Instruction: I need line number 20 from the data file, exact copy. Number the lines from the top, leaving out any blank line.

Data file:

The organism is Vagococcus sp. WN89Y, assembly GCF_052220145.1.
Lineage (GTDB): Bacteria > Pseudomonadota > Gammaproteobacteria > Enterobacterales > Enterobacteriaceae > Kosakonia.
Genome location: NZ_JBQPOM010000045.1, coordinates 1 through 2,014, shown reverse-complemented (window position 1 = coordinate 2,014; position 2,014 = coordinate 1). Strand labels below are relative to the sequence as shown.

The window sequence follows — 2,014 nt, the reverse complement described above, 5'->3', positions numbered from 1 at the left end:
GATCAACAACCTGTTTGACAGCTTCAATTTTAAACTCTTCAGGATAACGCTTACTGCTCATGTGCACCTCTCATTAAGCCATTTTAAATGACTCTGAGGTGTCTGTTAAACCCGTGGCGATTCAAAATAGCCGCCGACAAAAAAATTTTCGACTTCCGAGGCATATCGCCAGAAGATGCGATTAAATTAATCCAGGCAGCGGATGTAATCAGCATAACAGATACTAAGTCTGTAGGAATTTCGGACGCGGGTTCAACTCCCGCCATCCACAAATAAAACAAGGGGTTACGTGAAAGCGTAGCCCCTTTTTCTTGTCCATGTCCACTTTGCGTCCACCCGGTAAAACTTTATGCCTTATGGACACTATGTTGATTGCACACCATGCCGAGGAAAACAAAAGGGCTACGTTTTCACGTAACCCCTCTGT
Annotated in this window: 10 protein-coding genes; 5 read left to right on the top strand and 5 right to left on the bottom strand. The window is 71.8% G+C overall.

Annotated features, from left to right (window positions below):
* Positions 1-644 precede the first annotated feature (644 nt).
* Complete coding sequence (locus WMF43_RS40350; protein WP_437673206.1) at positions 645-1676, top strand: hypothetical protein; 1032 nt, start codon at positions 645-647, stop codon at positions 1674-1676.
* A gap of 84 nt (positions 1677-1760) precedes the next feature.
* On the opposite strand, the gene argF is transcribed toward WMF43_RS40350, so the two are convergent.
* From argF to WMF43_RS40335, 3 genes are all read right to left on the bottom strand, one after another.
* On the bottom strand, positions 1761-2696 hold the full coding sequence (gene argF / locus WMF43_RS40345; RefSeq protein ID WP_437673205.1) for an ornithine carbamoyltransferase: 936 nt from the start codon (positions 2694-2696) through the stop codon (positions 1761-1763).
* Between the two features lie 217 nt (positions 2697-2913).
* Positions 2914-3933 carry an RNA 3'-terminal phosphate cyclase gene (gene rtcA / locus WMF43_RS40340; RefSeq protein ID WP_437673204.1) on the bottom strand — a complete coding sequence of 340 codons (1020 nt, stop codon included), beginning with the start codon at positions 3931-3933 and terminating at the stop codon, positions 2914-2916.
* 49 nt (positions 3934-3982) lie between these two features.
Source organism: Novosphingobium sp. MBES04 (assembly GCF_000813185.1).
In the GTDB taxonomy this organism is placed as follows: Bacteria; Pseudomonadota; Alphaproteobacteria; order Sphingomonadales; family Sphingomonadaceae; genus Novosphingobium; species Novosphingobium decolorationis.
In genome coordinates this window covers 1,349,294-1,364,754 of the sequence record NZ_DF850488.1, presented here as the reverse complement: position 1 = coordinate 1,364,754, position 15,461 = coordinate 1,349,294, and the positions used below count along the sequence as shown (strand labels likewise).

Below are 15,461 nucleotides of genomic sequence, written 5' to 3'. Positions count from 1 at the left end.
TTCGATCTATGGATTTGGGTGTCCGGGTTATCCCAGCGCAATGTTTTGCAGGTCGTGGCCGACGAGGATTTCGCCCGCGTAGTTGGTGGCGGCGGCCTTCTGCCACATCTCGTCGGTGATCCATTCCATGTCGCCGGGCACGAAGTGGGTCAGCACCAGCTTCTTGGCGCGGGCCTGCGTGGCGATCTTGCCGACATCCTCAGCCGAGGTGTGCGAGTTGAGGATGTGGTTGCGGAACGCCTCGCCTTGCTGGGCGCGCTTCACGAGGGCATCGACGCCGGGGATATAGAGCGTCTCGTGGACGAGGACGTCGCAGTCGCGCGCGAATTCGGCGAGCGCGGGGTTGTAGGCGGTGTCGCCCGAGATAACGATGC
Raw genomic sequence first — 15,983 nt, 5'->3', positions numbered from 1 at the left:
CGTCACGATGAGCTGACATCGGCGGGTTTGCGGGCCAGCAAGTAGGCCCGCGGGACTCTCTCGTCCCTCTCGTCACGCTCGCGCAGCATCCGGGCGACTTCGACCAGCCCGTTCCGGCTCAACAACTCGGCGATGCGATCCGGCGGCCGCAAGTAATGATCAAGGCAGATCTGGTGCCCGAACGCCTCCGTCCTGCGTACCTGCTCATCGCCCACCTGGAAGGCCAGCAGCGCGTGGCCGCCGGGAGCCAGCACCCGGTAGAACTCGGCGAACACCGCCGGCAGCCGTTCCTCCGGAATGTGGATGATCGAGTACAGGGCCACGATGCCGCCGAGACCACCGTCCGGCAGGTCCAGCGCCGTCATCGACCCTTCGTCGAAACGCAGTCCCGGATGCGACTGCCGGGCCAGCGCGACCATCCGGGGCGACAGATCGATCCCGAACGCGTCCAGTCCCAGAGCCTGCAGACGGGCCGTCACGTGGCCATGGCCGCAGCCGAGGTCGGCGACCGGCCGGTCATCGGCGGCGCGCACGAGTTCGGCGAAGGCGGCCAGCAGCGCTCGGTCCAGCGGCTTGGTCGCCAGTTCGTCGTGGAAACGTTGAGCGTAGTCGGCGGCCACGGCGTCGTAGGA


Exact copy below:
Below are 15,461 nucleotides of genomic sequence, written 5' to 3'. Positions count from 1 at the left end.